v.10 And I fell at his feet to worship him. But he said to me, “See that you do not do that! I am your fellow servant, and of your brethren who have the testimony of Jesus. Worship God! For the testimony of Jesus is the spirit of prophecy.”
John is so overcome with emotion that such great scenes are indeed “the true sayings of God” he wrongly feels the compulsion to worship the angel escorting him and is immediately reminded that only God should be worshiped. He will make the same mistake again (Rev.22:8-9).
“For the testimony of Jesus is the spirit of prophecy.” True prophecy always surrounds Jesus Christ. Even the Revelation, despite its awesome and wondrous truths about future events, serves no other purpose than to rouse the hearer closer to Christ.
v.11 Then I saw heaven opened, and behold, a white horse. And He who sat on him was called Faithful and True, and in righteousness He judges and makes war. His eyes were like a flame of fire, and on His head were many crowns. He had a name written that no one knew except Himself. He was clothed with a robe dipped in blood, and His name is called The Word of God. And the armies in heaven, clothed in fine linen, white and clean, followed Him on white horses.
John’s attention is now drawn to the open doors of heaven and beholds the Lord Jesus Christ coming in great glory with the armies of heaven.
“And He who sat on him was called Faithful and True.” These names define the nature of Jesus. For He is Faithful to keep His promises, He is True to His Word, and His Word is true.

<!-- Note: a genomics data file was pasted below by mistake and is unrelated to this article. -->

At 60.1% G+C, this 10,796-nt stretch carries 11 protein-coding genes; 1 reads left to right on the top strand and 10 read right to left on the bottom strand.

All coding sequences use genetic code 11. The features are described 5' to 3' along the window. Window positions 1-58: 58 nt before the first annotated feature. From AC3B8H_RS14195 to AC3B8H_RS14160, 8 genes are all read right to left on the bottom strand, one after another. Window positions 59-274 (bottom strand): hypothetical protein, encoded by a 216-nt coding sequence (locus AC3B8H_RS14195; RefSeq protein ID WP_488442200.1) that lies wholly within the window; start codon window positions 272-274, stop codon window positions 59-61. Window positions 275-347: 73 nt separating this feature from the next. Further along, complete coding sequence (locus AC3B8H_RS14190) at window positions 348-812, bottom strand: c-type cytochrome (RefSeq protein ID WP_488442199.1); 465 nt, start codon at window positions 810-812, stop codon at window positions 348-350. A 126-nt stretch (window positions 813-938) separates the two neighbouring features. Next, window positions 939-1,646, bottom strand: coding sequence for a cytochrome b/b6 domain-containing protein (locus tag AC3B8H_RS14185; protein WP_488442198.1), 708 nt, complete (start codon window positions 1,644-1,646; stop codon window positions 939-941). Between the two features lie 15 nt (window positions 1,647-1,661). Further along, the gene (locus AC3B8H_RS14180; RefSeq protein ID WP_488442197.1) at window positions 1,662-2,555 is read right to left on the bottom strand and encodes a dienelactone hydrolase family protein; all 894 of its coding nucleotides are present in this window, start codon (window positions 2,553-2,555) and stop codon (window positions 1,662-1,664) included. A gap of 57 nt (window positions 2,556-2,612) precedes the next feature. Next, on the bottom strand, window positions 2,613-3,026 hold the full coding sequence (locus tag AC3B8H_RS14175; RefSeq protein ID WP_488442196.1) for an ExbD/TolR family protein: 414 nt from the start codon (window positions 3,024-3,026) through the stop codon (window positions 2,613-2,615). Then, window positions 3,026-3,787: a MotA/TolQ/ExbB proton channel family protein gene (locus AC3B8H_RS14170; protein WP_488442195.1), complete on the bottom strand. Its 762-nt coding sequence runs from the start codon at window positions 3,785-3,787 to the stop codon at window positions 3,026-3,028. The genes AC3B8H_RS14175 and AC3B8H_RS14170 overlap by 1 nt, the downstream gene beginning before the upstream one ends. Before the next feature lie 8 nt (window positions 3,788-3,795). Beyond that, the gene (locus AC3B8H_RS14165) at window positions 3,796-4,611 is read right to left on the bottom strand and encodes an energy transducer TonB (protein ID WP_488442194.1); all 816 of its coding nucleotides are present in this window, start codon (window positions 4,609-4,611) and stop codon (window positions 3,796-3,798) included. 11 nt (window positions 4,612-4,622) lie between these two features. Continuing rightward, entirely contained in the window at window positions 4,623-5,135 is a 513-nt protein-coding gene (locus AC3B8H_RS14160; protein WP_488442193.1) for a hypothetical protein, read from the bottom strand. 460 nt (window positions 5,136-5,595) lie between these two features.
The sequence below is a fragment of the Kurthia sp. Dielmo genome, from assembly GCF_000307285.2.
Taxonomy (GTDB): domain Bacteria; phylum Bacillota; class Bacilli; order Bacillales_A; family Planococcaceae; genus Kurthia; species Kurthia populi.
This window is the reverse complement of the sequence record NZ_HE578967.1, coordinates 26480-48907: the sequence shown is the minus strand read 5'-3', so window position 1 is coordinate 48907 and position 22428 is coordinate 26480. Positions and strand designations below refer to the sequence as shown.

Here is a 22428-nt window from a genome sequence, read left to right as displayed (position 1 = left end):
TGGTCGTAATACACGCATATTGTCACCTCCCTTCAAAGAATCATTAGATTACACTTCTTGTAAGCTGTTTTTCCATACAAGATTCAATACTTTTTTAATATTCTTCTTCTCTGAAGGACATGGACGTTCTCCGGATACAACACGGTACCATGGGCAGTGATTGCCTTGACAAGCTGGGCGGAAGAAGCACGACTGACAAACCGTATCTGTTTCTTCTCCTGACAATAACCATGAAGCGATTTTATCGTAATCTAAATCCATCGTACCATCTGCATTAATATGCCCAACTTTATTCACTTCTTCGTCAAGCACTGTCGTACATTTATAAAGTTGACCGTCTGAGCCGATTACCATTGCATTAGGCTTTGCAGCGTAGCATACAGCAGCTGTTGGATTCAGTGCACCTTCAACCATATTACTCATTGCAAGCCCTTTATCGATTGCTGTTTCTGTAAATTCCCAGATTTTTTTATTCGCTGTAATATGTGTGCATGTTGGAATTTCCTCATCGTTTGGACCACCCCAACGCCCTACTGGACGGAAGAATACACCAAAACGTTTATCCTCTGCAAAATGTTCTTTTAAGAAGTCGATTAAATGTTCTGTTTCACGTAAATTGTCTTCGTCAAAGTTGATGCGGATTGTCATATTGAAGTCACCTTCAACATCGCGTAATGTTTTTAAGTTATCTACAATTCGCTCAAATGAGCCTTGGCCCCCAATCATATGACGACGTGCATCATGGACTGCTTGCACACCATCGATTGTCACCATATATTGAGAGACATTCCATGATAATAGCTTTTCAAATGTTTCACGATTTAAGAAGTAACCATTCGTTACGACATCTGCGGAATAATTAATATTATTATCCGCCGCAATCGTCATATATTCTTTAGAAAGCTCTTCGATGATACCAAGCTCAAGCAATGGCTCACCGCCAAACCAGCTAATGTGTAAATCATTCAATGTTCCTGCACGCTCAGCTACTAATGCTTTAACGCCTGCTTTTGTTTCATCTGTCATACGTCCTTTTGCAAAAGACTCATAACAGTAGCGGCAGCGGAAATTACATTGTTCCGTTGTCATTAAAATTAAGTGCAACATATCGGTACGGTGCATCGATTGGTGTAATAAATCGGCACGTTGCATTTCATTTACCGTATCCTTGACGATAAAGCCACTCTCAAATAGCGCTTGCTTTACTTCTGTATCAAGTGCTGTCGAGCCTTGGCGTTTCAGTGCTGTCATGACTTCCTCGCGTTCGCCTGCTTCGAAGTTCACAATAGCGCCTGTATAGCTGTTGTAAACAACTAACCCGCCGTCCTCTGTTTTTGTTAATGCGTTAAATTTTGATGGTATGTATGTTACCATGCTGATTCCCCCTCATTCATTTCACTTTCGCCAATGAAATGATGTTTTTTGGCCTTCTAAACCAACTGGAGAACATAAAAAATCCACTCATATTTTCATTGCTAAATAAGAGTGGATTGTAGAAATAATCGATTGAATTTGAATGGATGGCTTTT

“And in righteousness He judges and makes war.” The war speaks of the final stage of Armageddon wherein Jesus will battle against and destroy the armies of Antichrist (see notes—14:14-20).
“His eyes were like a flame of fire.” This speaks of the ability God has to see everything and miss nothing. The Bible says, “Neither is there any creature that is not manifest in His sight, but all things are naked and opened unto the eyes of Him with Whom we have to do” (Heb.4:13).
“And on His head were many crowns.” There are two Greek words used in the Revelation for “crown.” One is “Stephanos” (signifying royalty) used in connection with the Church (Rev.2:10; 3:11), the twenty-four elders (Rev.4:4, 10), Israel (Rev.12:1), Jesus Christ (Rev.14:14), the locust-demons (Rev.9:7), and the Antichrist (Rev.6:2). The other is “diadem” (meaning “as bound about the head”) which speaks of a crown meant to signify something less than royalty. It’s used in connection with seven worldly kingdoms and the ten yet-future kings that make up the heads and horns of the image of the beast (Rev.12:3; 13:1).
In this case, Jesus will be wearing many “diadems” at His Return. That is, He will wear the crowns associated with the kingdoms of man. Why, because as King triumphant, Jesus is showing Himself as the King of Kings against whom neither man nor kingdom can stand.
“He had a name written that no one knew except Himself.” For reasons known only to Him, Jesus will bear a name unutterable and unintelligible to others.
“He was clothed with a robe dipped in blood.” This is the blood of His enemies. For Jesus will severely judge and destroy their armies at Armageddon (see—Rev.16:21; Isa.63:1-4).
“And His name is called The Word of God.” This name has been His from the beginning (John 1:1, 14).
“And the armies in heaven, clothed in fine linen, white and clean, followed Him on white horses.” These armies in heaven are the believers the Bible has long told will join with Christ in His Second Coming. (Check—Jude 14-15).